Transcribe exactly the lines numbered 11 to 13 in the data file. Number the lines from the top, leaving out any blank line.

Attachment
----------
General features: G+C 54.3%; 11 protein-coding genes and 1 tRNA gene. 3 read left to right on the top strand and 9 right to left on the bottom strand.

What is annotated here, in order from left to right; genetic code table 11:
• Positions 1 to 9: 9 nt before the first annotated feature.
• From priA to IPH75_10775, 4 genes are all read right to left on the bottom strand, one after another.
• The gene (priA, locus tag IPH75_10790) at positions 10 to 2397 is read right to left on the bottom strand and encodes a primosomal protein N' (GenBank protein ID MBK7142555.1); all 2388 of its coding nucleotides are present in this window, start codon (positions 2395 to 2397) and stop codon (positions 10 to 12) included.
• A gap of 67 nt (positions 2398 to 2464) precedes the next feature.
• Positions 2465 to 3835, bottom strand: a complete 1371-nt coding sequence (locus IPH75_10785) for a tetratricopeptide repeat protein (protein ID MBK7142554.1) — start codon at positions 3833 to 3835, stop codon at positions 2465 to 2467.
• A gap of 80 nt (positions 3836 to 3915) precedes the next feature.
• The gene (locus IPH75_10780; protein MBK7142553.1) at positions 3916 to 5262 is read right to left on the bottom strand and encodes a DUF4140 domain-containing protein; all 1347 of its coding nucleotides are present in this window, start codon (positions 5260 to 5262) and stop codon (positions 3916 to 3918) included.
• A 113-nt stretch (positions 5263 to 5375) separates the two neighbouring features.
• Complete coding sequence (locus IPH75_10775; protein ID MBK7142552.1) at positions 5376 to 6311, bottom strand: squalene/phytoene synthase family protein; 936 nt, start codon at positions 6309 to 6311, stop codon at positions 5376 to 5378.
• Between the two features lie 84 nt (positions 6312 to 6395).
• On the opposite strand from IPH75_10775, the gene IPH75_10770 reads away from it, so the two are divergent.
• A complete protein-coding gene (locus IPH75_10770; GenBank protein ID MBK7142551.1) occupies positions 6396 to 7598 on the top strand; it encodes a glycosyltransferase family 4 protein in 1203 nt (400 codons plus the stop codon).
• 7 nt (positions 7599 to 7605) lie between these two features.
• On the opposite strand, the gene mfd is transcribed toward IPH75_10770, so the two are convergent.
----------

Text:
• Complete coding sequence (locus IPH75_10775; protein ID MBK7142552.1) at positions 5376 to 6311, bottom strand: squalene/phytoene synthase family protein; 936 nt, start codon at positions 6309 to 6311, stop codon at positions 5376 to 5378.
• Between the two features lie 84 nt (positions 6312 to 6395).
• On the opposite strand from IPH75_10775, the gene IPH75_10770 reads away from it, so the two are divergent.